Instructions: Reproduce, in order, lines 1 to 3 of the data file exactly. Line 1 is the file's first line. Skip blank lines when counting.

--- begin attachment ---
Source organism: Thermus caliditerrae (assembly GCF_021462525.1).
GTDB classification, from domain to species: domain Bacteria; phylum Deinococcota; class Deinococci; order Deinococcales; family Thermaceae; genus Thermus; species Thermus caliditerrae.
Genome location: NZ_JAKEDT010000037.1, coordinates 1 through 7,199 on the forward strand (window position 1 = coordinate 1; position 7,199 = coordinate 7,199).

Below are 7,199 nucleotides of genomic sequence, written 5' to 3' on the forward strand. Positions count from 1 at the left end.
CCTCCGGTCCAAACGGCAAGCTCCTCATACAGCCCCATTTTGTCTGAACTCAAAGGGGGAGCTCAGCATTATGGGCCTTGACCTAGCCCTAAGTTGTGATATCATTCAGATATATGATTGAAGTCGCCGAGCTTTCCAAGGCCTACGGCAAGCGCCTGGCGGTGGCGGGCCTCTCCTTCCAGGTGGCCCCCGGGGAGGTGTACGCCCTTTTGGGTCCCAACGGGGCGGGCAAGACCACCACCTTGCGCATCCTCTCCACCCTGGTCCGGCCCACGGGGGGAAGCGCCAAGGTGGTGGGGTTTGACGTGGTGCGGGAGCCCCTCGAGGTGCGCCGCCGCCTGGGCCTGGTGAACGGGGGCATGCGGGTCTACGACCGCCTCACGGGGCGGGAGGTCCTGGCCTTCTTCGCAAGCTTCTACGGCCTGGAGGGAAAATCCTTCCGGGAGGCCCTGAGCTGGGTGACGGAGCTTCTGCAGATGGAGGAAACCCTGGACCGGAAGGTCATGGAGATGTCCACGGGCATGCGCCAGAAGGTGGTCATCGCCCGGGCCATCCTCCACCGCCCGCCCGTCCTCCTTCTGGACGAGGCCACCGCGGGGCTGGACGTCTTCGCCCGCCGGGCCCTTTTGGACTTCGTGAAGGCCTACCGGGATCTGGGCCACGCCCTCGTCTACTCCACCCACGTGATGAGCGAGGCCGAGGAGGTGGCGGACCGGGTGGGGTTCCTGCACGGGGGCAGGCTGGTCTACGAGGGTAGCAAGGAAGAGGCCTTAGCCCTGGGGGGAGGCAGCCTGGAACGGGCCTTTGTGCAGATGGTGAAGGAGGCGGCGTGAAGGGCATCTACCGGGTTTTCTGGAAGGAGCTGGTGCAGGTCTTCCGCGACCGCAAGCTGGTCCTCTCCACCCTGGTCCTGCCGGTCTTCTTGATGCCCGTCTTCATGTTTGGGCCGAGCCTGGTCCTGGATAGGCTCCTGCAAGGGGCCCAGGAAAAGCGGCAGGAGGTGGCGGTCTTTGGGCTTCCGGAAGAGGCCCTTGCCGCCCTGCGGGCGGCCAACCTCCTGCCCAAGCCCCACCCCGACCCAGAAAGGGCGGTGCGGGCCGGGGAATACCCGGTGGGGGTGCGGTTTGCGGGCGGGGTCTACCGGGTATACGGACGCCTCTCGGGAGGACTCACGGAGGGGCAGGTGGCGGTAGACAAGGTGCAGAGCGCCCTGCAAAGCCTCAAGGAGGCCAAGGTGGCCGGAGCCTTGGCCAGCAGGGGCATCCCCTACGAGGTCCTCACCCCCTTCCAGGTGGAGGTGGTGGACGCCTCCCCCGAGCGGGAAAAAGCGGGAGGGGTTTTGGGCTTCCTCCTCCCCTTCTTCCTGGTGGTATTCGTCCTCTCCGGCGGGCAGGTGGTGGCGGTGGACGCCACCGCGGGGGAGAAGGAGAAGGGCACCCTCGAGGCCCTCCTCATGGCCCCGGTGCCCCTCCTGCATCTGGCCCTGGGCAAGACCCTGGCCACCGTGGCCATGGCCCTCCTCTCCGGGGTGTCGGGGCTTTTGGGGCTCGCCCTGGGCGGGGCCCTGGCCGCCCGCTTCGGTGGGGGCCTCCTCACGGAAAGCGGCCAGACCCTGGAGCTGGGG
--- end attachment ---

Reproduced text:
Source organism: Thermus caliditerrae (assembly GCF_021462525.1).
GTDB classification, from domain to species: domain Bacteria; phylum Deinococcota; class Deinococci; order Deinococcales; family Thermaceae; genus Thermus; species Thermus caliditerrae.
Genome location: NZ_JAKEDT010000037.1, coordinates 1 through 7,199 on the forward strand (window position 1 = coordinate 1; position 7,199 = coordinate 7,199).